Few American actors have a resumé as extensive nor a voice as recognizable as Keith David, who got the acting bug at an early age in school plays in Harlem. After studying at New York City’s High School of Performing Arts, he was trained at Julliard and is an alumni of John Houseman’s The Acting Company. With hundreds of roles on the big and small screen under his belt (including his Emmy-winning voice work), he remains as busy as ever with an ability to hop from any genre to the next. With his latest film, Jordan Peel’s Nope, now hitting theaters, there’s no better time to look at ten films demonstrating the true breadth of his talents.
David made a powerful impression in his Hollywood big screen debut in John Carpenter’s groundbreaking blend of sci-fi and horror. Holding his own in an ensemble cast, he emerged as the film’s second lead character (as no-nonsense mechanic Childs) with Kurt Russell and delivered a pitch-perfect, enigmatic final scene that still leaves a chill in the air today.
Oliver Stone’s Oscar-winning classic shattered perceptions about the public reception for films about the still-fresh wounds of the Vietnam War. In an impressive cast, David made his mark here as King, a foul-mouthed infantryman whose time in the jungle has honed his wits to deliver memorable lines like "Somewhere out there is the beast, and he hungry tonight."
David and John Carpenter joined forces again for another sci-fi cult classic, this time about the manipulative alien forces among us keeping humanity under control — with only a specialized form of sunglasses able to expose them. David gets to show off his physical side in one of the screen’s longest and most outrageous fight scenes with Roddy Piper, which leads to a gun-blazing finale worthy of a classic western.
On the heels of their revolutionary Menace II Society, The Hughes Brothers delivered this incendiary drama that follows protagonist Anthony (Larenz Tate) from the Bronx to Vietnam and back again. Here David plays Kirby, Anthony's father figure who teams up with him in a daring armored car heist that couldn’t possibly go wrong… or could it?
Keith David collided with the summer blockbuster as part of the ensemble cast in Michael Bay’s extravagant asteroid disaster film. Here he gets to do his best authoritative military persona as General Kimsey, who has to be talked out of blasting the space menace apart with nuclear warheads and convinced to entrust the fate of Earth to blue collar workers he "wouldn’t trust with a potato gun."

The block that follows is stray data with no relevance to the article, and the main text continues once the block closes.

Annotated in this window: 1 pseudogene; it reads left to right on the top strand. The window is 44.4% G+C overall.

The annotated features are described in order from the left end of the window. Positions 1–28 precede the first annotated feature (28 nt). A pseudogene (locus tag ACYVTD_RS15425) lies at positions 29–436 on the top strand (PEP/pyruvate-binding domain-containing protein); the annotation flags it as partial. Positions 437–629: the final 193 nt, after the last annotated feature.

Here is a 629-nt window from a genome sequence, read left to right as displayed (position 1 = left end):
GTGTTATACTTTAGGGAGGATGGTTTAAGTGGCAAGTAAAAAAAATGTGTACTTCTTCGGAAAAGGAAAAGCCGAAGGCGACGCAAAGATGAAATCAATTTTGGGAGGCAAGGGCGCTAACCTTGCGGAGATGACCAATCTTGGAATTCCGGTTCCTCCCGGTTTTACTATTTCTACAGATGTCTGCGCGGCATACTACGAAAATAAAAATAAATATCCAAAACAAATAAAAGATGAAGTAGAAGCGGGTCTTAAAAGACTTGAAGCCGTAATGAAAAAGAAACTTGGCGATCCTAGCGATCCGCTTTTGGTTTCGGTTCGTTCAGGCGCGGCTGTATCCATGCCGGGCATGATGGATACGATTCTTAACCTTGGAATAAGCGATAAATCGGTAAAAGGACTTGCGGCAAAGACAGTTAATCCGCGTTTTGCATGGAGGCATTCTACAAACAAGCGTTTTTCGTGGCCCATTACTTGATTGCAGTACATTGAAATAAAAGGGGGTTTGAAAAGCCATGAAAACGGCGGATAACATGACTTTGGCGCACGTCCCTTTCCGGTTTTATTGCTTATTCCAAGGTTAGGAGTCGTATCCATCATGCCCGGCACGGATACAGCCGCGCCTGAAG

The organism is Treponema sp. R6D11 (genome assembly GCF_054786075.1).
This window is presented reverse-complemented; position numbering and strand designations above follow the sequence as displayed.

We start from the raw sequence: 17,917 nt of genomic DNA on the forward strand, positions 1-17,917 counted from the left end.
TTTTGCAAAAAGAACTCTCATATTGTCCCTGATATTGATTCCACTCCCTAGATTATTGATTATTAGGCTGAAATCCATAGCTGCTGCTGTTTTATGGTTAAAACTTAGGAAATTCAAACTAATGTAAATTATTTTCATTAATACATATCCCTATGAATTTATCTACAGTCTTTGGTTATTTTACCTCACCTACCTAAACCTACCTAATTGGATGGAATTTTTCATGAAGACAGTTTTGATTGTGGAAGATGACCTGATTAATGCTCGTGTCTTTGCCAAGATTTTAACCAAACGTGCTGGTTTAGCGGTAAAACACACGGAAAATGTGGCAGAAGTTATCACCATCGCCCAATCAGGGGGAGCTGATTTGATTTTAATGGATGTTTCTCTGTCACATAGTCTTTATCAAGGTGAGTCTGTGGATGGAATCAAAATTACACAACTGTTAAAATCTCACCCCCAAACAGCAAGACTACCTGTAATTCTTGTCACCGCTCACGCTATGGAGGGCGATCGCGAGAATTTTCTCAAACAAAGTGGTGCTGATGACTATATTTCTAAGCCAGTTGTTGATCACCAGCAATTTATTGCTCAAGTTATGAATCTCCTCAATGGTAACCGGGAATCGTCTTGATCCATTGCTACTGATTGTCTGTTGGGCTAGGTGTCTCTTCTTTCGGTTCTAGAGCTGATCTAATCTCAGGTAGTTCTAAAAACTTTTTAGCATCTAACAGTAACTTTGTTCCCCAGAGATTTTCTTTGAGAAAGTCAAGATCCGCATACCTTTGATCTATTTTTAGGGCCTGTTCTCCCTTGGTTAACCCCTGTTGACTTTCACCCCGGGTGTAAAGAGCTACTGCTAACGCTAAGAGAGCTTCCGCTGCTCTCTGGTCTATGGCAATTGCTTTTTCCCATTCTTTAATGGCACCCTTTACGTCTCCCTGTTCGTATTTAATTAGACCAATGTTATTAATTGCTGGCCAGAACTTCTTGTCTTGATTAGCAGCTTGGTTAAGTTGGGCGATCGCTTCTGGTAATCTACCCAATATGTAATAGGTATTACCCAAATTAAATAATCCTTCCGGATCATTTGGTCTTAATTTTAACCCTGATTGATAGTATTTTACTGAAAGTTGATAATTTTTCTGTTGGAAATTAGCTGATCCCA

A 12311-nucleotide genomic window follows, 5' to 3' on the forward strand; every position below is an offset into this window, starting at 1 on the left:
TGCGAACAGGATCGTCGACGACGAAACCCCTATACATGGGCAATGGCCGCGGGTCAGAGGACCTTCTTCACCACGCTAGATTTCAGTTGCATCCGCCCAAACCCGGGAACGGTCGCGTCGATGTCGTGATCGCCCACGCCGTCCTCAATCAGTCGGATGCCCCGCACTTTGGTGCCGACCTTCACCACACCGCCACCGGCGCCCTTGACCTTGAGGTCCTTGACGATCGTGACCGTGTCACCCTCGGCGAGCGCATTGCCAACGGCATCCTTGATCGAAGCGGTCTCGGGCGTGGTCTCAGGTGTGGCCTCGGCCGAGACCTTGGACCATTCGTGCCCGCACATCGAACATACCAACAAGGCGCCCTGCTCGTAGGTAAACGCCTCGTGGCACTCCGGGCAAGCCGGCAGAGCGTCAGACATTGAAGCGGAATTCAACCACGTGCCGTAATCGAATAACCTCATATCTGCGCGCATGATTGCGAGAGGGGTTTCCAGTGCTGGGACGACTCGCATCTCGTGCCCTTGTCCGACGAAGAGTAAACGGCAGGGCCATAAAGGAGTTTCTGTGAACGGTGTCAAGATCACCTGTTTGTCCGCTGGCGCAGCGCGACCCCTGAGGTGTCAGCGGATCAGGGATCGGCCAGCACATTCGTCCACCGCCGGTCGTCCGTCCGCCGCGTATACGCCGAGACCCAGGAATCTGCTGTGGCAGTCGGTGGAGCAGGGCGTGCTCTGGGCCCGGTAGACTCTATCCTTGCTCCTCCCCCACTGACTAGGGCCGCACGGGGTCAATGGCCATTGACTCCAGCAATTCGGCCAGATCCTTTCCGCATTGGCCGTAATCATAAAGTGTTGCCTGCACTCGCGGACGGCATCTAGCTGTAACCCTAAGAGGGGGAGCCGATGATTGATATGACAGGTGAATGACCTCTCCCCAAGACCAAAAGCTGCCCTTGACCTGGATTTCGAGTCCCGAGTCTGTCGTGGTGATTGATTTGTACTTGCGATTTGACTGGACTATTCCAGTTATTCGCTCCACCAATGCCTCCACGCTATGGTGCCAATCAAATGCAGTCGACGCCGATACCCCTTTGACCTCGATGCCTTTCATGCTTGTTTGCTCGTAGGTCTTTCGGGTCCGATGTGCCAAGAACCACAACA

One of the biggest comedy hits of the ‘90s, this rapid-fire gag machine from the Farrelly Brothers (Bobby and future Oscar winner Peter) follows the slapstick misfortunes that befall those infatuated with Cameron Diaz’s title character. David turns parental here as Mary’s stepfather who, along with his wife (Markie Post), has to contend with his daughter’s romantic suitors — starting with a young Ben Stiller’s very, very bad prom date.
Darren Aronofsky’s stressful depiction of multiple lives decimated by drug use brings to life the harrowing novel by Hubert Selby Jr., who collaborated on the screenplay. In one of the grimmest roles of his career, David plays Big Tim, the imposing pimp that the drug addicted Marion ( Jennifer Connelly) turns to as a last resort.
This feel-good dramedy features an endearing slice of life look at a South Side Chicago barbershop. As Lester Wallace, the loan shark who plans to overhaul the beloved community cornerstone into a seedy strip club, David gets to play a fun, juicy villain role.
Continuing his streak of bad guys you love to hate, David put his voice talents to dexterous use in this Disney musical set in jazzy 1920s Louisiana, where waitress Tiana gets a supernatural answer to her prayers to open a restaurant of her own. As the conniving voodoo practitioner Dr. Facilier, David puts his own flamboyant spin on a traditional Disney villain with a show-stopping performance.
The Wachowskis and German filmmaker Tom Tykwer united for this epic, time-skipping, sci-fi tapestry with cast members like Tom Hanks and Halle Berry inhabiting multiple roles. David is tasked to play four different characters — Pacific Islander Kupaka in the 1800s, San Franciscan Joe Napier in the ‘70s, Neo Seoul’s An-kor Apis in the year 2144, and the Prescient in far-off 2321. Each role contributes to the film’s concept of souls united through time by common bonds.